"Everyone seems to be pessimistic about America these days. In poll after poll, Americans worry about their future. Pundits, myself included, write despairingly about the monumental challenges we face. Academics plan seminars on America's decline. So, perhaps more to cheer myself up than anything else, I decided to ask what it would take to fix the U.S. There is one problem that overshadows all else. Washington is taking on debt burdens that are huge and, as the baby boomers retire, look truly frightening. The Peterson Institute estimates that the U.S. government's programs for Social Security and health care are al-ready $43 trillion in the hole. To cover this, the government would have to eliminate virtually all other spending and/or jack up tax rates into the 70 percent range. Foreigners would almost certainly demand higher interest rates if they lent money to the United States. And if we raised interest rates, the economy would stagnate—making the debt burden even more onerous. So, this problem looks unavoidable, but also insoluble. Remember, though, that America has a $14 trillion economy that was, until recently, growing quite fast. We can find ways to address even this challenge. Here are three simple proposals that would defuse the debt bomb, with money to spare: First, adopt a value-added tax." (Fareed Zakaria/Newsweek)



(image via JH/NYSD)

"... Having finished the fascinating story of the enormously interesting and very smart Dr. Burry, I put on the jacket and tie and went down to the Fifth Avenue townhouse of Allison and Leonard Stern who were hosting a 'welcome back party' for their friends Rikki and Bill Bratton who have returned to New York after several years in Los Angeles where Mr. Bratton was chief of the LAPD. I got there almost an hour into the party (6:30 to 8:30) so I know I missed a lot of people. New York cocktail parties at the end of the day usually start at this hour and those who haven’t gone home first go straight to the party first. However, it was crowded. The Sterns are very relaxed and welcoming hosts. They have a beautiful house built early in the last century and replete with polished wood paneling that makes it warm cozy yet expansive in proportion. There must have been fifty or sixty there when I arrived. The Brattons may not know it but they still retain some of that “California” brightness to their appearances. They both look fresh and relaxed compared to a lot of us New Yorkers who do not look especially luminescent at this greyest time of year." (NYSocialDiary)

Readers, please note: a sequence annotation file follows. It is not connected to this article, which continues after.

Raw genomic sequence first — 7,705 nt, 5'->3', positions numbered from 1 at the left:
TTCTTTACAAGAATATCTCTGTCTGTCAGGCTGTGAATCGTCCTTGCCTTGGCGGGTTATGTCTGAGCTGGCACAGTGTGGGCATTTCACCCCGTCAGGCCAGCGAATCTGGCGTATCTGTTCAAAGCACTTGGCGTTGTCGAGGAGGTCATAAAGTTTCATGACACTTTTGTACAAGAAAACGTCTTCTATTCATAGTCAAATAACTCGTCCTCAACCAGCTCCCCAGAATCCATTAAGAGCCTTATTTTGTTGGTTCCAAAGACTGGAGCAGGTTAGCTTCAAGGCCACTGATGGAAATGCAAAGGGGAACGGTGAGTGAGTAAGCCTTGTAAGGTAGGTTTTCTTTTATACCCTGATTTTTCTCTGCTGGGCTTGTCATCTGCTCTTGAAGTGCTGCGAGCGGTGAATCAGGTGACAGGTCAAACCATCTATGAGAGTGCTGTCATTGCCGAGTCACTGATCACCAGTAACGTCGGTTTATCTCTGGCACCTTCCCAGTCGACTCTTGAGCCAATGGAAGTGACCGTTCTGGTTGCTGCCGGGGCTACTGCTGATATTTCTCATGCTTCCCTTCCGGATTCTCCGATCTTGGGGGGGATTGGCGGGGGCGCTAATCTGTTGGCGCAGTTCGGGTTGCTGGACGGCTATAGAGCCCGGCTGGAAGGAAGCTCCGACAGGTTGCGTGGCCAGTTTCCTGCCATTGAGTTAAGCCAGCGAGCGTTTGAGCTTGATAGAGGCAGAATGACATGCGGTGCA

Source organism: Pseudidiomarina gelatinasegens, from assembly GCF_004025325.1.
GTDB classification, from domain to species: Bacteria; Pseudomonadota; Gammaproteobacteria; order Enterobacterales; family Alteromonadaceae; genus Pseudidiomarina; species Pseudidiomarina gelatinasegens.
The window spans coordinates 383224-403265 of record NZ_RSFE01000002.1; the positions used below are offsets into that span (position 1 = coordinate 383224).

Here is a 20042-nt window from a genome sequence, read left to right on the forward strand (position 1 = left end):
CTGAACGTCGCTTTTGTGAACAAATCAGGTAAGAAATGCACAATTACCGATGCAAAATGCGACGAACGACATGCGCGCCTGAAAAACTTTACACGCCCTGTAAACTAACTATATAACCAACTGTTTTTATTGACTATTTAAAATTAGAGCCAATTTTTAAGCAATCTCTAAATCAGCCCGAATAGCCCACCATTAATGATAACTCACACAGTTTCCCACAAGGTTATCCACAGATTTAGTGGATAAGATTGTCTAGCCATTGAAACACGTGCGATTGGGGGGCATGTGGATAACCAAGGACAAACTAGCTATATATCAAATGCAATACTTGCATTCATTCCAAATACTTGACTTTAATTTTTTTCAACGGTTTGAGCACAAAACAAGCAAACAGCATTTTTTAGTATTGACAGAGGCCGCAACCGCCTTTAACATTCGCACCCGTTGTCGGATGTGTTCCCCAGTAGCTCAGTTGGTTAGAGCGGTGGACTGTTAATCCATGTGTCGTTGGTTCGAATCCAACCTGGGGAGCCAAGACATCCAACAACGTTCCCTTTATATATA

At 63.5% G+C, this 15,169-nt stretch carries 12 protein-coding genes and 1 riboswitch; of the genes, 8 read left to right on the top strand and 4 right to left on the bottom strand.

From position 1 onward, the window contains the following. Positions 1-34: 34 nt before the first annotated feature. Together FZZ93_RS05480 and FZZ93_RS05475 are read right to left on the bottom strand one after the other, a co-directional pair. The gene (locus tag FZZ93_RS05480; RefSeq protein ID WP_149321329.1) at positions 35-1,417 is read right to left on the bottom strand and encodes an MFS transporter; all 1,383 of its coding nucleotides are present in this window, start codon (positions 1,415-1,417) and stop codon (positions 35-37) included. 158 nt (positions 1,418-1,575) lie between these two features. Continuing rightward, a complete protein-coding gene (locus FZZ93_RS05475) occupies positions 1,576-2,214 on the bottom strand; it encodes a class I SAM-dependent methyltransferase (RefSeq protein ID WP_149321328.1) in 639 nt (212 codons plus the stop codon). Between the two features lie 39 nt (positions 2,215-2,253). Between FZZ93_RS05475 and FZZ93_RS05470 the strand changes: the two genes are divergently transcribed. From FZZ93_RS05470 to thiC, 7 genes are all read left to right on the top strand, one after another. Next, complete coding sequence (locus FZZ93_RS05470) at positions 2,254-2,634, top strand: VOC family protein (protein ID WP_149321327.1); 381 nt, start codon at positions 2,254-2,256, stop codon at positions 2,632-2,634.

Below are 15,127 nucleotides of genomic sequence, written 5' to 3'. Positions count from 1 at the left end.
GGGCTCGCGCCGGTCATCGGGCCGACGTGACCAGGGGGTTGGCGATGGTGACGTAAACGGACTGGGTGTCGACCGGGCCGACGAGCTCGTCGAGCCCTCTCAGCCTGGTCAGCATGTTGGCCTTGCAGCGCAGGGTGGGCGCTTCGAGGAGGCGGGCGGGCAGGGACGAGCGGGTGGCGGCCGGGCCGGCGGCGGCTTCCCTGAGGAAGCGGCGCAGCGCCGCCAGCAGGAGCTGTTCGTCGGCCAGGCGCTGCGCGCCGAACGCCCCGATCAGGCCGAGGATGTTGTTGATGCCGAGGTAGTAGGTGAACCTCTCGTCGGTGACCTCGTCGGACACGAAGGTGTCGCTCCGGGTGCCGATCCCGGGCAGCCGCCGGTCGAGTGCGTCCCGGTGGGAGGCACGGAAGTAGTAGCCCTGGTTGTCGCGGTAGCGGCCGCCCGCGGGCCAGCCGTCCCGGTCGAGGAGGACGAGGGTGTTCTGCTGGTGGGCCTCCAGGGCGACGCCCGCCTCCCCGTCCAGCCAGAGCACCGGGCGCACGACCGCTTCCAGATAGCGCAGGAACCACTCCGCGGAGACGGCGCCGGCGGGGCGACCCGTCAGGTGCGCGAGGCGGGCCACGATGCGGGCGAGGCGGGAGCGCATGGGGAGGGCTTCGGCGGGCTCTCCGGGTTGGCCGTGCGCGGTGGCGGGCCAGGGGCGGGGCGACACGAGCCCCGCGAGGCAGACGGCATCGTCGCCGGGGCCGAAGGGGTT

"Considering the enormous power he is believed to wield, it’s remarkable how few people have heard of Larry Fink. In political and business circles—among the men who travel the now well-worn corridor between Washington and Wall Street—Fink, the chairman and C.E.O. of BlackRock, the giant asset-management firm, is described as possibly the most important man in finance today. But mention his name to most people and they draw a blank. Despite his considerable wealth, he is virtually unknown on the society circuit in Manhattan, where he has an apartment on the Upper East Side, or in Aspen, where he also has a home. In North Salem, the affluent enclave north of New York City where he and Lori, his wife of 35 years, have a 26-acre farm, he is perhaps slightly better known, if only because a number of Wall Street bankers have estates there. But still—just a few months ago—when one of his neighbors, a prominent New York agent, furious that a popular horse path through the Fink estate had been blocked off, was told who owned the property, her response was: 'Who is Larry Fink?'" (VanityFair)